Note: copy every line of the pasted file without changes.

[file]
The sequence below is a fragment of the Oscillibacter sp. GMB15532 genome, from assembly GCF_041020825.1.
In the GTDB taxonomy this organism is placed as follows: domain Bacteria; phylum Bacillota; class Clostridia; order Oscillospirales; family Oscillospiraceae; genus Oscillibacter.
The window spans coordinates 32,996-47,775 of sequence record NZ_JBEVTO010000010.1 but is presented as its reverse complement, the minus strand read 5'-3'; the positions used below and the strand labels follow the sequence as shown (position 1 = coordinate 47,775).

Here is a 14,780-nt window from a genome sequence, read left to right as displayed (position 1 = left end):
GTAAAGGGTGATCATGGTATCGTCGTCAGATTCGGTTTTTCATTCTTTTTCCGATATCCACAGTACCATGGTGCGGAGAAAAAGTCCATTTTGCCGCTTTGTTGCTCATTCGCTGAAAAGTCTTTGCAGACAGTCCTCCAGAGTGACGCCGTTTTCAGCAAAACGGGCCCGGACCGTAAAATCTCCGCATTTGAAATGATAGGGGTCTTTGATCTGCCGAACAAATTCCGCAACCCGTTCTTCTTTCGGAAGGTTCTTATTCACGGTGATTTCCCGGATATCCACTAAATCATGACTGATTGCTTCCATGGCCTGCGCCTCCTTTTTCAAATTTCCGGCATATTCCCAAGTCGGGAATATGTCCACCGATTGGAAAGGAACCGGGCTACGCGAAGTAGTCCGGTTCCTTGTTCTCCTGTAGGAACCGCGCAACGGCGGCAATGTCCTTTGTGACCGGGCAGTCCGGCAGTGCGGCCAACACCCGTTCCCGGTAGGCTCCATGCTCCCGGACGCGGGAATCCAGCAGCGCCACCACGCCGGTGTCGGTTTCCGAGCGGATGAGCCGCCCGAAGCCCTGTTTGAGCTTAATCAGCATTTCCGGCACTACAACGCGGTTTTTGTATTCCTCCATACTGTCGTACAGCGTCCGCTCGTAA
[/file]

The sequence below is a fragment of the Oscillibacter sp. GMB15532 genome, from assembly GCF_041020825.1.
In the GTDB taxonomy this organism is placed as follows: domain Bacteria; phylum Bacillota; class Clostridia; order Oscillospirales; family Oscillospiraceae; genus Oscillibacter.
The window spans coordinates 32,996-47,775 of sequence record NZ_JBEVTO010000010.1 but is presented as its reverse complement, the minus strand read 5'-3'; the positions used below and the strand labels follow the sequence as shown (position 1 = coordinate 47,775).

Here is a 14,780-nt window from a genome sequence, read left to right as displayed (position 1 = left end):
GTAAAGGGTGATCATGGTATCGTCGTCAGATTCGGTTTTTCATTCTTTTTCCGATATCCACAGTACCATGGTGCGGAGAAAAAGTCCATTTTGCCGCTTTGTTGCTCATTCGCTGAAAAGTCTTTGCAGACAGTCCTCCAGAGTGACGCCGTTTTCAGCAAAACGGGCCCGGACCGTAAAATCTCCGCATTTGAAATGATAGGGGTCTTTGATCTGCCGAACAAATTCCGCAACCCGTTCTTCTTTCGGAAGGTTCTTATTCACGGTGATTTCCCGGATATCCACTAAATCATGACTGATTGCTTCCATGGCCTGCGCCTCCTTTTTCAAATTTCCGGCATATTCCCAAGTCGGGAATATGTCCACCGATTGGAAAGGAACCGGGCTACGCGAAGTAGTCCGGTTCCTTGTTCTCCTGTAGGAACCGCGCAACGGCGGCAATGTCCTTTGTGACCGGGCAGTCCGGCAGTGCGGCCAACACCCGTTCCCGGTAGGCTCCATGCTCCCGGACGCGGGAATCCAGCAGCGCCACCACGCCGGTGTCGGTTTCCGAGCGGATGAGCCGCCCGAAGCCCTGTTTGAGCTTAATCAGCATTTCCGGCACTACAACGCGGTTTTTGTATTCCTCCATACTGTCGTACAGCGTCCGCTCGTAA